New Photographic Exhibit Reveals 'A World Separated By Borders'
A series of photographs taken over four years along the U.S.-Mexico border will be on display at the Arizona State Museum March 8 through Oct. 19.

By Darlene Lizarraga, Arizona State Museum
March 8, 2013


"A World Separated by Borders," co-presented by the Arizona State Musuem and the UA's Confluencenter for Creative Inquiry, features photographs taken over four years along the U.S.-Mexico border.
"A World Separated by Borders," co-presented by the Arizona State Musuem and the UA's Confluencenter for Creative Inquiry, features photographs taken over four years along the U.S.-Mexico border.

Mexican photographer Alejandra Platt-Torres shares her powerful images of the people, the border and the landscape between Arizona and Sonora in a new exhibit at the Arizona State Museum on the University of Arizona campus.

"A World Separated by Borders" runs March 8 through Oct. 19. The show is co-presented by the UA's Confluencenter for Creative Inquiry.

Through 21 compelling, black-and-white photographs, "A World Separated by Borders" explores the humanity, the economies and the circumstances that both unite and divide the people of Arizona and Sonora, Mexico.

"Alejandra captures the raw, unscripted reality that migrants face each day as they leave behind all that is familiar to them and cross dangerous terrain in search of economic security," said Michael Brescia, historian and head of public programs at the museum. "The photographs touch a chord with a us because, at first glance, they seem to reveal the drama of Mexican immigration to the United States; after thoughtful reflection, however, we realize just how routine and matter-of-fact the dangers and uncertainties are for those who are compelled to cross.”

Focusing on five themes, the exhibit represents more than four years of the photographer’s documentation of the Arizona-Sonora border beginning just after Sept. 11, 2001. The themes are: the diversity of immigrants, the perilous journey through the desert, human repatriation, the history of the border and the ecological impact of immigration.

In addition to 21 framed photographs, the show features a multi-media installation with more than 60 additional images, and, lining the museum's front walkway from University Boulevard to the main entrance, an outdoor installation of photographs depicting material culture left in the desert by migrants, such as clothing, water bottles, food containers or personal hygiene items.

Professional photographer Platt-Torres divides her time between two homes in Hermosillo, Sonora and Tucson.

"I am a migrant," she explains, "I am the third generation in a family of migrants. My great grandfather, Frederick Platt, was born in New York City. For me, coming and going between the United States and Mexico is normal. Since I was a child, I've been crossing the border with my family, regularly coming back and forth to visit relatives and to go shopping. There is no border in my world. But when I realized that that is not the norm for everyone, I wanted to get involved. It seemed that everything got worse after Sept. 11, 2001. The American reaction to the attacks and the weakening Mexican economy combined, in my opinion, to create the current political stalemate. Among the real consequences are the human casualties. They are why I am doing this project."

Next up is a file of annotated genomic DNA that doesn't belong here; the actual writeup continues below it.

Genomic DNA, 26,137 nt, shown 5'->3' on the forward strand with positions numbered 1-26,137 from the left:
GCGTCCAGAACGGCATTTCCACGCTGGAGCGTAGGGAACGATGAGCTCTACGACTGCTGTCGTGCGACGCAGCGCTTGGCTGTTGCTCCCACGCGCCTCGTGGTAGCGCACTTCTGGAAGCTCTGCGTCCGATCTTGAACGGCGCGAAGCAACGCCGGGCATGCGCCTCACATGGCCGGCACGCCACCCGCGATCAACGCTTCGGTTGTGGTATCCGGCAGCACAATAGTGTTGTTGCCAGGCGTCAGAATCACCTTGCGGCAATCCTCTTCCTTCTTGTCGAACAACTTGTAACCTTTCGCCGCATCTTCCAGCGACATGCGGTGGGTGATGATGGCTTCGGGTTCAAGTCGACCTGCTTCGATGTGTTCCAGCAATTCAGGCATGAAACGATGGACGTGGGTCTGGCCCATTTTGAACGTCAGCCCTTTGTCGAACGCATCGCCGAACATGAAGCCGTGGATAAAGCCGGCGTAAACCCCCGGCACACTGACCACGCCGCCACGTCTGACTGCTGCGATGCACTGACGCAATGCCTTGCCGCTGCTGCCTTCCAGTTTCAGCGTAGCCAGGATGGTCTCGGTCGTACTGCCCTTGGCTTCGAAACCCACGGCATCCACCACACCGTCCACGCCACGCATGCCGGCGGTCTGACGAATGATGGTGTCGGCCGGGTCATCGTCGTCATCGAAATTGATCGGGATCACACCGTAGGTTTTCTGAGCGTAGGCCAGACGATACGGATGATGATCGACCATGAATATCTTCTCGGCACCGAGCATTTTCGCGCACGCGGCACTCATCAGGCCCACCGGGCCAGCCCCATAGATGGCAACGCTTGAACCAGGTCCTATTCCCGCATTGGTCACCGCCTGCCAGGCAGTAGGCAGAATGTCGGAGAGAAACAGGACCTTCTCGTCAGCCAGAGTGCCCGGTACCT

Margaret Regan, journalist and author of the critically acclaimed book, "The Death of Josseline: Immigration Stories from the Arizona-Mexico Borderlands," is guest curator working with the museum's exhibit team on this project. As a journalist, Regan has documened for years the economic, political and historical factors that have contributed to the human tragedies at our shared border with Mexico.

"Margaret has witnessed the many sides of human migration through the Arizona-Sonora borderlands," Brescia said. "She handles the heated polemic that has become Mexican immigration to the United States with sensitivity and fairness."

As guest curator, Regan helped select the photographs, develop the exhibit story and contextualize the images.

After showing at the Arizona State Mudeuem, "A World Separated by Borders" will be available to travel to other venues across the country and across the border.

Of the collaboration, Javier Duran, director of the Confluencenter for Creative Inquiry, said, "We are delighted to be collaborating with the Arizona State Museum on a multi-dimensional exhibit that creates a conversation about the peoples, the cultures and the issues across the Sonoran Desert, which straddles the borders of two countries."

"Alejandra Platt-Torres is one of the most accomplished photographers of contemporary Mexico," Duran continued. "An acute transnational observer of border dynamics, Alejandra's stunning black and white photos evoke the strength, the struggles and the sorrows of the migrant people and reflect the lives of those who made it across and those who didn't. Her work captures the human condition at many different levels."

Extra info


"A World Separated by Borders" exhibit


Arizona State Museum, 1013 E. University Blvd.


Monday through Saturday, March 8 through Oct. 19, 10 a.m. to 5 p.m.

"A World Separated by Borders" is sponsored by Agri Packing Supply, Consulate of Mexico in Tucson, Gobierno del Estado de Sonora, Jumex, Los Descendientes del Presidio de Tucsón, The Offshore Group, and Tucson Mexico Sister Cities.


Resources for the media

Alejandra Platt-Torres


Michael M. Brescia
Arizona State Museum


Javier Duran
Confluencenter for Creative Inquiry